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So Lone seem the hills; there is no one in sight there.
But whence is the echo of voices I hear?
The rays of the sunset pierce slanting the forest,
And in their reflection green mosses appear.
–Wang Wei (??), Deer Park Hermitage from the Wang River Collection (ca. 750CE)(W.J.B. Fletcher transl., 1919)
Read fifteen further translations of Deer Park Hermitage here.
Read Eliot Weinberger and Octavio Paz, Nineteen Ways of Looking at Wang Wei, an extended essay on Deer Park Hermitage and its translators.
Listen to “Der Abschied” in Gustav Mahler’s “Das Lied von der Erde,” inspired by the poetry of Wang Wei.
More from Scott Horton:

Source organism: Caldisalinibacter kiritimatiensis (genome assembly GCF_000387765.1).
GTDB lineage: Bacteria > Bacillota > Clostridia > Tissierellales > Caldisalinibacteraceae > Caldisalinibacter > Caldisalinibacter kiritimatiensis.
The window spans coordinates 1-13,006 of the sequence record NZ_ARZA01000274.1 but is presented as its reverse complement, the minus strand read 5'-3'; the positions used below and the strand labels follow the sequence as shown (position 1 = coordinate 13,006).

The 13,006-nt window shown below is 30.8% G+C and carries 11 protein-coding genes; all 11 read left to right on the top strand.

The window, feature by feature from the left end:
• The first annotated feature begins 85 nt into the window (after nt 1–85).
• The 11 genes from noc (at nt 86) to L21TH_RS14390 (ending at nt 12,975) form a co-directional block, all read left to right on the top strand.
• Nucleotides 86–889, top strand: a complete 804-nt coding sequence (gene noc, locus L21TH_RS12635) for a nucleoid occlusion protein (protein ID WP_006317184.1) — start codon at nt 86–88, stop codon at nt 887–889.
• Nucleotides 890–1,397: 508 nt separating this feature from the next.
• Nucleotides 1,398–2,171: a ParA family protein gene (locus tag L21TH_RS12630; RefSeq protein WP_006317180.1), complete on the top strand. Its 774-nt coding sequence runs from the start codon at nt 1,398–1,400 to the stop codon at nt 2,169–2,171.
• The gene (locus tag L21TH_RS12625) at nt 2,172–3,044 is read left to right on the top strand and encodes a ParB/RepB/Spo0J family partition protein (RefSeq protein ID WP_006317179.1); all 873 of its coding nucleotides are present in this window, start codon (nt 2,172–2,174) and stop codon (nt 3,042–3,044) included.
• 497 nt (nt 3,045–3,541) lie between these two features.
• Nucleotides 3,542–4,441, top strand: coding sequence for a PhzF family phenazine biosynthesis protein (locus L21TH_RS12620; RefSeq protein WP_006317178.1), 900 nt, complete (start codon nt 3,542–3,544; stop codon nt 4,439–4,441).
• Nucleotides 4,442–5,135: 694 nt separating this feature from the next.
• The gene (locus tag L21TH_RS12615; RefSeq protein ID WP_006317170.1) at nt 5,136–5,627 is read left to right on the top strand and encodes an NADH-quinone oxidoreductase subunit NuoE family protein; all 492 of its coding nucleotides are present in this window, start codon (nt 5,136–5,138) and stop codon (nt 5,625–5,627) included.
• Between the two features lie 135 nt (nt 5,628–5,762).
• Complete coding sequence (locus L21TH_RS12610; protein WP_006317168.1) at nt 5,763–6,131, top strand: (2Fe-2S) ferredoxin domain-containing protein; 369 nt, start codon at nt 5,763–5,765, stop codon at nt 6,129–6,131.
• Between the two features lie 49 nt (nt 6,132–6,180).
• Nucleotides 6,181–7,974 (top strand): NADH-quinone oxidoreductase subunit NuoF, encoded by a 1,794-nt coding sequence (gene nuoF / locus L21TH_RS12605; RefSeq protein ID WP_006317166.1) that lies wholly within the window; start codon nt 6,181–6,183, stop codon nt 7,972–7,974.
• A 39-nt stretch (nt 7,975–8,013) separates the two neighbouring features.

Six Questions — October 18, 2014, 8:00 pm
Nathaniel Raymond on CIA interrogation techniques.
Mark Denbeaux on the NCIS cover-up of three “suicides” at Guantánamo Bay Detention Camp
From the June 2014 issue
Acres of hemp grown by “patriotic‚” U.S. farmers in 1942 at the behest of the U.S. government:
A study suggested that the health effects of exposure to nuclear radiation at Chernobyl were no worse than ill health resulting from smoking and normal urban air pollution.
Greenpeace apologized after activists accidentally defaced the site of Peru’s 2,000-year-old Nazca Lines when they unfurled cloth letters reading “time for change” near the ancient sand drawings. “We fully understand,” the group wrote in a statement, “that this looks bad.”
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“I hope that after reading the following pages the leaders of the Y. M. C. A. will start a campaign to induce good young men to do nothing. If so, I shall not have lived in vain.”